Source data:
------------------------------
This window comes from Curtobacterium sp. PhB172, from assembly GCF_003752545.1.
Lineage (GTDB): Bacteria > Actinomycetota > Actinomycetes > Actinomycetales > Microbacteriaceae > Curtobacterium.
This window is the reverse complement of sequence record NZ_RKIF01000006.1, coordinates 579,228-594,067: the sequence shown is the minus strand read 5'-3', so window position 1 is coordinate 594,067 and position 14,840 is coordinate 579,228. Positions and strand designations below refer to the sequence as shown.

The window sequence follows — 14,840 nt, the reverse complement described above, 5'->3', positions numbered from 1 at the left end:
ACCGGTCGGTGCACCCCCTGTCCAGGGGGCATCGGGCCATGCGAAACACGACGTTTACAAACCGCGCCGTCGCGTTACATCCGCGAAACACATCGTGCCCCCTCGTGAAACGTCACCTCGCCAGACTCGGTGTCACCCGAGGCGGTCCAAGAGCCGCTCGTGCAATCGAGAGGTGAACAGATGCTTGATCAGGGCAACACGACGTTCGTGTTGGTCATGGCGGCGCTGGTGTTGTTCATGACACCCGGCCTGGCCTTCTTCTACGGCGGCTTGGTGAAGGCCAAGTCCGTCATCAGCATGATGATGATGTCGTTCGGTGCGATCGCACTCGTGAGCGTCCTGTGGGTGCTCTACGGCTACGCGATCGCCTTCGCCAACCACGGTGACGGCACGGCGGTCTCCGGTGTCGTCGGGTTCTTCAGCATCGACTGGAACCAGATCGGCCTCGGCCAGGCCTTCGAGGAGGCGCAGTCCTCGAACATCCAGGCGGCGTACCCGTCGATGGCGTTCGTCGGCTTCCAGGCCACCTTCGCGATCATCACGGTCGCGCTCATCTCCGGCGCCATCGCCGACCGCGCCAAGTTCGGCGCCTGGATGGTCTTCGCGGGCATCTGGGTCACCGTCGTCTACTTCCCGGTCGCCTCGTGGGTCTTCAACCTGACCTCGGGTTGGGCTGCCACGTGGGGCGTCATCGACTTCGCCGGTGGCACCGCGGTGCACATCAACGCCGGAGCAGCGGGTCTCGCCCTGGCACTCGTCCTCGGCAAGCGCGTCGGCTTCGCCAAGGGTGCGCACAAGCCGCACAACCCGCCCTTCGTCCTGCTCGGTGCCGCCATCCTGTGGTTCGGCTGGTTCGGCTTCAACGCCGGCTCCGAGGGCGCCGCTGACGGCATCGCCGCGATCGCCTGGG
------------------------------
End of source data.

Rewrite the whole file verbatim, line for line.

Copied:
This window comes from Curtobacterium sp. PhB172, from assembly GCF_003752545.1.
Lineage (GTDB): Bacteria > Actinomycetota > Actinomycetes > Actinomycetales > Microbacteriaceae > Curtobacterium.
This window is the reverse complement of sequence record NZ_RKIF01000006.1, coordinates 579,228-594,067: the sequence shown is the minus strand read 5'-3', so window position 1 is coordinate 594,067 and position 14,840 is coordinate 579,228. Positions and strand designations below refer to the sequence as shown.

The window sequence follows — 14,840 nt, the reverse complement described above, 5'->3', positions numbered from 1 at the left end:
ACCGGTCGGTGCACCCCCTGTCCAGGGGGCATCGGGCCATGCGAAACACGACGTTTACAAACCGCGCCGTCGCGTTACATCCGCGAAACACATCGTGCCCCCTCGTGAAACGTCACCTCGCCAGACTCGGTGTCACCCGAGGCGGTCCAAGAGCCGCTCGTGCAATCGAGAGGTGAACAGATGCTTGATCAGGGCAACACGACGTTCGTGTTGGTCATGGCGGCGCTGGTGTTGTTCATGACACCCGGCCTGGCCTTCTTCTACGGCGGCTTGGTGAAGGCCAAGTCCGTCATCAGCATGATGATGATGTCGTTCGGTGCGATCGCACTCGTGAGCGTCCTGTGGGTGCTCTACGGCTACGCGATCGCCTTCGCCAACCACGGTGACGGCACGGCGGTCTCCGGTGTCGTCGGGTTCTTCAGCATCGACTGGAACCAGATCGGCCTCGGCCAGGCCTTCGAGGAGGCGCAGTCCTCGAACATCCAGGCGGCGTACCCGTCGATGGCGTTCGTCGGCTTCCAGGCCACCTTCGCGATCATCACGGTCGCGCTCATCTCCGGCGCCATCGCCGACCGCGCCAAGTTCGGCGCCTGGATGGTCTTCGCGGGCATCTGGGTCACCGTCGTCTACTTCCCGGTCGCCTCGTGGGTCTTCAACCTGACCTCGGGTTGGGCTGCCACGTGGGGCGTCATCGACTTCGCCGGTGGCACCGCGGTGCACATCAACGCCGGAGCAGCGGGTCTCGCCCTGGCACTCGTCCTCGGCAAGCGCGTCGGCTTCGCCAAGGGTGCGCACAAGCCGCACAACCCGCCCTTCGTCCTGCTCGGTGCCGCCATCCTGTGGTTCGGCTGGTTCGGCTTCAACGCCGGCTCCGAGGGCGCCGCTGACGGCATCGCCGCGATCGCCTGGG